My current project is having a 'discussion' which is split down the middle- "this story is more complex than we originally thought, we should re-estimate" vs "you should never re-estimate as you only ever estimate up and never down".

Can anyone shed some light on whether you ever should re-estimate?

IMHO I'd imagine you could bring up an entirely new card for a new requirement or story, but going back and re-estimating on backlog items seems to skew the concept of relative sizing and will only ever 'inflate' your backlog.

  • 2
    Estimates have a certain value, but they are based on a the information you have at a certain time. An early estimate is no less valid than a later estimate on the face, but the later estimate is probably more relevant. Like others have said, if it makes sense, and it adds value to your process, do it; if however, revised estimates are for your own limited use..would the revision add value and not interfere with making future estimates?
    – JustinC
    Nov 2, 2012 at 6:54
  • is your estimation in "days" or in "function-points"? if it is in function points you can downgrad your velocety.
    – k3b
    Nov 2, 2012 at 12:36
  • 2
    Your current estimates are 'wrong'. But your future estimates will be just as wrong, because they will be made under the same circumstances. If you revise esimates then you have effectively changed the circumstances, and you're no longer comparing equal things in velocity estimation.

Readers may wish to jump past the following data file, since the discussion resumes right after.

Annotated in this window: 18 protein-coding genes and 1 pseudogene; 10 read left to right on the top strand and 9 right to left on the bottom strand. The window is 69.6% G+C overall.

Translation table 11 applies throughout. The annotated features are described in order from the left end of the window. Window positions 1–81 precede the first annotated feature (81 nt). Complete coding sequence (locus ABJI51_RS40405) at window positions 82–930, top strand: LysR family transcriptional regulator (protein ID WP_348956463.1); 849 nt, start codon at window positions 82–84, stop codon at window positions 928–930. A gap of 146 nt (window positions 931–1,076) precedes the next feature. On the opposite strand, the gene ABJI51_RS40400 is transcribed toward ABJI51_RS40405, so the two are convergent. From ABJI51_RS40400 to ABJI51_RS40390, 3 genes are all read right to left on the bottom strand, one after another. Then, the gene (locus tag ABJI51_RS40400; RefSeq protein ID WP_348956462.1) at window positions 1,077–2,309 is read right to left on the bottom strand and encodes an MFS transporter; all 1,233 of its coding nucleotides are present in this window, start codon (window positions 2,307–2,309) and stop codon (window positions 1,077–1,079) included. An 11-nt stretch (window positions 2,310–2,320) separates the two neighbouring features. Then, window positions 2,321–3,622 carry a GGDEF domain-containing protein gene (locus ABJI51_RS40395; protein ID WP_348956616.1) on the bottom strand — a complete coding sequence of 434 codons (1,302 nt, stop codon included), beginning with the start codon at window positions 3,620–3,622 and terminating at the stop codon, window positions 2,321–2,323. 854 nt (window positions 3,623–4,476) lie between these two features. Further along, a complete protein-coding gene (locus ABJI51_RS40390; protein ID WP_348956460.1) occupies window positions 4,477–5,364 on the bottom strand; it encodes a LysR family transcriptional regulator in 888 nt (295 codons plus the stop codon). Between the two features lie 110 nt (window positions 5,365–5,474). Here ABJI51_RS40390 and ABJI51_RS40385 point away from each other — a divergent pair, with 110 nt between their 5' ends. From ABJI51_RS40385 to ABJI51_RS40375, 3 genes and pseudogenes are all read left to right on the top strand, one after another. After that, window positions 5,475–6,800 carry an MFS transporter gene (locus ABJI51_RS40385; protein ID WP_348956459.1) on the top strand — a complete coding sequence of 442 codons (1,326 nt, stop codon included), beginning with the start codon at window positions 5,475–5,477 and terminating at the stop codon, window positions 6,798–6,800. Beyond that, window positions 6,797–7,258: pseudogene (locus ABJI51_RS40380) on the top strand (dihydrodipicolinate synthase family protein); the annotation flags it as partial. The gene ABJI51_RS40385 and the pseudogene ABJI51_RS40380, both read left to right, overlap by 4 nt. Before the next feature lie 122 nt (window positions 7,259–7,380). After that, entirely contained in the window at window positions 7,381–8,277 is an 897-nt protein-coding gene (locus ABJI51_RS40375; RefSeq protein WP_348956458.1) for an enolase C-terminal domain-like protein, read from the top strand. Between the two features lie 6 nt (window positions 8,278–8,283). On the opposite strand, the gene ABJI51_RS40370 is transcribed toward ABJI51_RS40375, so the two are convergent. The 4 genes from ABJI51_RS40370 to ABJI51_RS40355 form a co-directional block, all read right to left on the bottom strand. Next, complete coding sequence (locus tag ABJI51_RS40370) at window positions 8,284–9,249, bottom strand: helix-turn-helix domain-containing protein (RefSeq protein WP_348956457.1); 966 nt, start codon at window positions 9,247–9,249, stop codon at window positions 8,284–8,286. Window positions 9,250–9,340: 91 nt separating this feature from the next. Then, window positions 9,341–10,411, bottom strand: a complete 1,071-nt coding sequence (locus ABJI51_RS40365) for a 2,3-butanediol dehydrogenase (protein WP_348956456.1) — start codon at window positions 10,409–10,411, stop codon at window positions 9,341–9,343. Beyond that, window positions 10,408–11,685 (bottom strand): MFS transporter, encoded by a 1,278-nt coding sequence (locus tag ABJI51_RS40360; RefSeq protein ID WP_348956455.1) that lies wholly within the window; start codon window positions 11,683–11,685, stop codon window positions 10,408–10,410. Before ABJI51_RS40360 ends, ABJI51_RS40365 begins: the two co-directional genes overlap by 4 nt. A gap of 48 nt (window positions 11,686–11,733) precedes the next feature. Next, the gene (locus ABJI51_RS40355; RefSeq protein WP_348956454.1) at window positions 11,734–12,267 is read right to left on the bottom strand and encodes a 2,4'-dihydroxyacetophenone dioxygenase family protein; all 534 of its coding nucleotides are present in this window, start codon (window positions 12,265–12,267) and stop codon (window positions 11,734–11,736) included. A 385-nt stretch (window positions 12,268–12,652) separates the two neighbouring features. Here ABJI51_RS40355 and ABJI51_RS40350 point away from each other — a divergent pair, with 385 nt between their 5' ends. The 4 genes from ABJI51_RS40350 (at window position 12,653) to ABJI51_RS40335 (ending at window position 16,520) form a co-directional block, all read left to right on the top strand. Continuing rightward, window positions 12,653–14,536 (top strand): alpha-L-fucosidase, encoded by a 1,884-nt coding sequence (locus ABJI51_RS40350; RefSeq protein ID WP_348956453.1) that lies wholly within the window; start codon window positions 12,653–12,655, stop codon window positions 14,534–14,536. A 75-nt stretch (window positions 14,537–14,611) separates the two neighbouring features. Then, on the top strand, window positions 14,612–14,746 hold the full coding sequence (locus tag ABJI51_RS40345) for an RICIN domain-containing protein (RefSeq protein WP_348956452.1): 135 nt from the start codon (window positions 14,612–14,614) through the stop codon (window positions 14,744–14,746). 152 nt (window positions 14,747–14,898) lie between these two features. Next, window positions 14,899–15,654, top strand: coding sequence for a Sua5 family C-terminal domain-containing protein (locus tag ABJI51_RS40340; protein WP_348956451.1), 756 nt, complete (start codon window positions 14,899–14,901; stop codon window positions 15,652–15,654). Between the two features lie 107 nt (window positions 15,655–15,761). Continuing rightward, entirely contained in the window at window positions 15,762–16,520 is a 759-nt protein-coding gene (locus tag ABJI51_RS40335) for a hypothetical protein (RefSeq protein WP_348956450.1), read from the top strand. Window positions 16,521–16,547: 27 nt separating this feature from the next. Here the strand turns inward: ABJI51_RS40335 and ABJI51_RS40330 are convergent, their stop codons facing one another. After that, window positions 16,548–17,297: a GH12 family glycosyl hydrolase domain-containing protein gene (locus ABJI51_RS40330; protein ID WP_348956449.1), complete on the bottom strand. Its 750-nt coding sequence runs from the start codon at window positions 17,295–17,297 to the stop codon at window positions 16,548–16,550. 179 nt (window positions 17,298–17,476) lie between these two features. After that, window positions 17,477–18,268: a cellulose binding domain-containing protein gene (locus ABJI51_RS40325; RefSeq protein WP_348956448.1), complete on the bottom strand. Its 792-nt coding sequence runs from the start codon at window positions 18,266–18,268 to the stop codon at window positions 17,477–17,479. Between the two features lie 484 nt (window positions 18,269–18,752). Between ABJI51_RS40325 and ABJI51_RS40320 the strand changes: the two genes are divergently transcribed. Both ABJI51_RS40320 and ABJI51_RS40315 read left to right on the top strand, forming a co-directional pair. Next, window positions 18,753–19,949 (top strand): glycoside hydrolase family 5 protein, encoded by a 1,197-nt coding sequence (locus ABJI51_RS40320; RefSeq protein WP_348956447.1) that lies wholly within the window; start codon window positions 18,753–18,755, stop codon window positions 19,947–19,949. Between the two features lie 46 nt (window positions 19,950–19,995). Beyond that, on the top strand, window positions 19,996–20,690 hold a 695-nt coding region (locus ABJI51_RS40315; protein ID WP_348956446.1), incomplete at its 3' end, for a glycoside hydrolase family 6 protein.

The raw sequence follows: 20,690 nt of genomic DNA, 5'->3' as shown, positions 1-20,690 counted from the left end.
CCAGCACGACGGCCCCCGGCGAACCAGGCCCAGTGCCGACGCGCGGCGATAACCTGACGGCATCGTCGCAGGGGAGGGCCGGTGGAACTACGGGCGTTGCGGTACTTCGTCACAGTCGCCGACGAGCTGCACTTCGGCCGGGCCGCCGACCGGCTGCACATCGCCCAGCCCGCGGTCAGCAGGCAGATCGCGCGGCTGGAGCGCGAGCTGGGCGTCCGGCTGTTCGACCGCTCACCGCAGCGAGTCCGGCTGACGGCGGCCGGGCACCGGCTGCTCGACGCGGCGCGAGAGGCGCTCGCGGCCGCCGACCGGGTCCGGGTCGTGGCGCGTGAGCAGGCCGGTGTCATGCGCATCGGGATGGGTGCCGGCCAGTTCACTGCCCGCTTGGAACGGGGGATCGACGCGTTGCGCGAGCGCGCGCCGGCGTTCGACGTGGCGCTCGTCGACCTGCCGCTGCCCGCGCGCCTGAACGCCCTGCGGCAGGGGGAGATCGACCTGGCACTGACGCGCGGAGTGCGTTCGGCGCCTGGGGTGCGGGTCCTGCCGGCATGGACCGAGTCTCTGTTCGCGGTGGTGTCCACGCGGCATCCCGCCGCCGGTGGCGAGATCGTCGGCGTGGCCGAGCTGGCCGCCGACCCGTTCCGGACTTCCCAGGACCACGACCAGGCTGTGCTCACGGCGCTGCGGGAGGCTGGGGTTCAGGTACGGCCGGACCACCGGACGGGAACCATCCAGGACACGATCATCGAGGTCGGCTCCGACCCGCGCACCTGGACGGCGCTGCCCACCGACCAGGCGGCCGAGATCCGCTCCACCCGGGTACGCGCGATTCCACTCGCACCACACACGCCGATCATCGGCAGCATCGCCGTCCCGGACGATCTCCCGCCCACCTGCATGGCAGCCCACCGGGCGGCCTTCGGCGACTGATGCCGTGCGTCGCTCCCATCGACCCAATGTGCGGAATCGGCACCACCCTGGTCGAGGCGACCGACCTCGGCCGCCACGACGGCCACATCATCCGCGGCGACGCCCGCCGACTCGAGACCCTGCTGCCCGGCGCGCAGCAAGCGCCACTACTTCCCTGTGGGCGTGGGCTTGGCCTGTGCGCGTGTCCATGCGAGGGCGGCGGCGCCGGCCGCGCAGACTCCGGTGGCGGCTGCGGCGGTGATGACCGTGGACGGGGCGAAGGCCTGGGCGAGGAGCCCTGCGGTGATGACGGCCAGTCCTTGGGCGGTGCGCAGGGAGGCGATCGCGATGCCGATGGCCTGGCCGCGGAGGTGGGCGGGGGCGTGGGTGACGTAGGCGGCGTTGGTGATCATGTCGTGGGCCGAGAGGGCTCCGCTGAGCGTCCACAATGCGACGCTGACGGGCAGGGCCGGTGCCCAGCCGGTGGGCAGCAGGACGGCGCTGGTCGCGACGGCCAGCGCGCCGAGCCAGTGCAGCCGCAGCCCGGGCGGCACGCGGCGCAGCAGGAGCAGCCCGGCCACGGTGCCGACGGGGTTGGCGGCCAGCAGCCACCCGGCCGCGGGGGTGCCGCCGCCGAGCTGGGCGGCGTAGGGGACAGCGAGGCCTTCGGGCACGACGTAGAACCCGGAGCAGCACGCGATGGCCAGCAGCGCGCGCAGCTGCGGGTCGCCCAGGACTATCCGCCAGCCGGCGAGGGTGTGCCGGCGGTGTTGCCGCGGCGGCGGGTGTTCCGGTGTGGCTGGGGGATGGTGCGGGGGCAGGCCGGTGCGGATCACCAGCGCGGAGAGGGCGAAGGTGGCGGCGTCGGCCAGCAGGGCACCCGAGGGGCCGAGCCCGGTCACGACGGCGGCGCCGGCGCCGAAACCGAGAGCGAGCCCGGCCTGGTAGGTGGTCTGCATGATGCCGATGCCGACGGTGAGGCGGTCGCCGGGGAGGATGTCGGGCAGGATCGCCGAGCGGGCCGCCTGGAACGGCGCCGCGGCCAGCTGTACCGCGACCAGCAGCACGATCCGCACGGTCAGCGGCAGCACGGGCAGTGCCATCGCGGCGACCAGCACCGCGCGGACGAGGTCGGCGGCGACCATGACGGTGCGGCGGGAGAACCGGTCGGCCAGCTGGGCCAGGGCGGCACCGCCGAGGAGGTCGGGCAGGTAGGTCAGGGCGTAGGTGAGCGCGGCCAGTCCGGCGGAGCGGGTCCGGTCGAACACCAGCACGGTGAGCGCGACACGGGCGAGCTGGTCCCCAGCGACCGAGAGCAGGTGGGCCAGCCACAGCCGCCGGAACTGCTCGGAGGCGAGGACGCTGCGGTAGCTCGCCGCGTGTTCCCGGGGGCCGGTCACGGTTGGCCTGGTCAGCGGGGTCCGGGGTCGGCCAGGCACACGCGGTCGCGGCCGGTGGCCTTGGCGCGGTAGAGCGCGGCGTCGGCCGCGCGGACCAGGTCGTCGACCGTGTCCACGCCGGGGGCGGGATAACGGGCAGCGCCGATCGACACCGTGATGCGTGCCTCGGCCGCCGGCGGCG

– MrFox
    Nov 2, 2012 at 20:01
  • @k3b - Our estimations are in relative size... Fibonacci numbers.
    – f1dave
    Nov 5, 2012 at 1:17

5 Answers 5


A core part of estimating stories in one team I worked on was the idea of a story which was 'too big' to estimate. That is - the workload implied by the story was beyond the scope of a single sprint.

As more information came to hand, or the team got a better grasp on what at first seemed a single beast of a story, we would often re-estimate the story down. In most cases, this might involve breaking the 'too big' story into smaller, achieveable stories and estimating those instead.

These 'too big' stories never went into sizing numbers or burn down charts.

As well, we might come back to a story down the track and with a better understanding of the requirements, we could re-estimate. You should not re-estimate a story simply because it has become easier to achieve (e.g; after building up a bunch of framework libraries, a dependant piece of work will be easier to achieve), because the whole idea is that as you become 'better', the team can achieve more in a sprint, but certainly I think it is valid to re-estimate stories if your understanding of them changes.

The following was going to be a comment but I got carried away...

Don't forget to distinguish between size and complexity in your estimating. You should estimate on size only, not complexity or difficulty. For example - adding a button to a screen should always be a '1', in that as far as the user is concerned, they are getting a button - size is very low. It doesn't matter if you actually implement it in C# (low complexity, very easy) or Assembly (high complexity, very difficult); the user story has the same size.

So, when I say that it's worthwhile re-estimating when understanding changes, it's not that your understanding of how to implement the feature has changed, it's your understanding of what the feature is which has changed.